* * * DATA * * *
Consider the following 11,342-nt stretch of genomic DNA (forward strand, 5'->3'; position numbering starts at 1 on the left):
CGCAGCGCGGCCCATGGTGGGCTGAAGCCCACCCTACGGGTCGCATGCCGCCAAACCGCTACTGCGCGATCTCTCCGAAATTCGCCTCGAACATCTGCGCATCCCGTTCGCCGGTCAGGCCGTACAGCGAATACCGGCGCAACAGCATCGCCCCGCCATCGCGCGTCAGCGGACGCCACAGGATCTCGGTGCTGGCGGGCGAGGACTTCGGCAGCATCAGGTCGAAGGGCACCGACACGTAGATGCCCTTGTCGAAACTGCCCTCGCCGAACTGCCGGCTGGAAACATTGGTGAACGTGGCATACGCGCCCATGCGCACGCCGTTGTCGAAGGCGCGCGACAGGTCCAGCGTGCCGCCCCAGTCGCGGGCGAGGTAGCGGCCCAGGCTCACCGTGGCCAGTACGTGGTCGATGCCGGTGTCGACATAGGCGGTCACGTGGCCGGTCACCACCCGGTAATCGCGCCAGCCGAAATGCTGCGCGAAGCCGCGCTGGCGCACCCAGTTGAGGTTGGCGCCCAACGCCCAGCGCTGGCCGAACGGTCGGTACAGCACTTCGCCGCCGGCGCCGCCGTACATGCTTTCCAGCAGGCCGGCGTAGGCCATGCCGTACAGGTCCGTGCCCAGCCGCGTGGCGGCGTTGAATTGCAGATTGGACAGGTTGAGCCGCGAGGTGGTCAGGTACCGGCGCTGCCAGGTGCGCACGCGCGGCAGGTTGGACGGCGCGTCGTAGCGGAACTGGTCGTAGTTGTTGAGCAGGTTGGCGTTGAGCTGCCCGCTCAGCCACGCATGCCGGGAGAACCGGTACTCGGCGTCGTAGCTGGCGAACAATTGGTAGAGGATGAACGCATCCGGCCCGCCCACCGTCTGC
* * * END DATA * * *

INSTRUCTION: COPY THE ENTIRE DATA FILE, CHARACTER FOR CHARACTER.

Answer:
Consider the following 11,342-nt stretch of genomic DNA (forward strand, 5'->3'; position numbering starts at 1 on the left):
CGCAGCGCGGCCCATGGTGGGCTGAAGCCCACCCTACGGGTCGCATGCCGCCAAACCGCTACTGCGCGATCTCTCCGAAATTCGCCTCGAACATCTGCGCATCCCGTTCGCCGGTCAGGCCGTACAGCGAATACCGGCGCAACAGCATCGCCCCGCCATCGCGCGTCAGCGGACGCCACAGGATCTCGGTGCTGGCGGGCGAGGACTTCGGCAGCATCAGGTCGAAGGGCACCGACACGTAGATGCCCTTGTCGAAACTGCCCTCGCCGAACTGCCGGCTGGAAACATTGGTGAACGTGGCATACGCGCCCATGCGCACGCCGTTGTCGAAGGCGCGCGACAGGTCCAGCGTGCCGCCCCAGTCGCGGGCGAGGTAGCGGCCCAGGCTCACCGTGGCCAGTACGTGGTCGATGCCGGTGTCGACATAGGCGGTCACGTGGCCGGTCACCACCCGGTAATCGCGCCAGCCGAAATGCTGCGCGAAGCCGCGCTGGCGCACCCAGTTGAGGTTGGCGCCCAACGCCCAGCGCTGGCCGAACGGTCGGTACAGCACTTCGCCGCCGGCGCCGCCGTACATGCTTTCCAGCAGGCCGGCGTAGGCCATGCCGTACAGGTCCGTGCCCAGCCGCGTGGCGGCGTTGAATTGCAGATTGGACAGGTTGAGCCGCGAGGTGGTCAGGTACCGGCGCTGCCAGGTGCGCACGCGCGGCAGGTTGGACGGCGCGTCGTAGCGGAACTGGTCGTAGTTGTTGAGCAGGTTGGCGTTGAGCTGCCCGCTCAGCCACGCATGCCGGGAGAACCGGTACTCGGCGTCGTAGCTGGCGAACAATTGGTAGAGGATGAACGCATCCGGCCCGCCCACCGTCTGC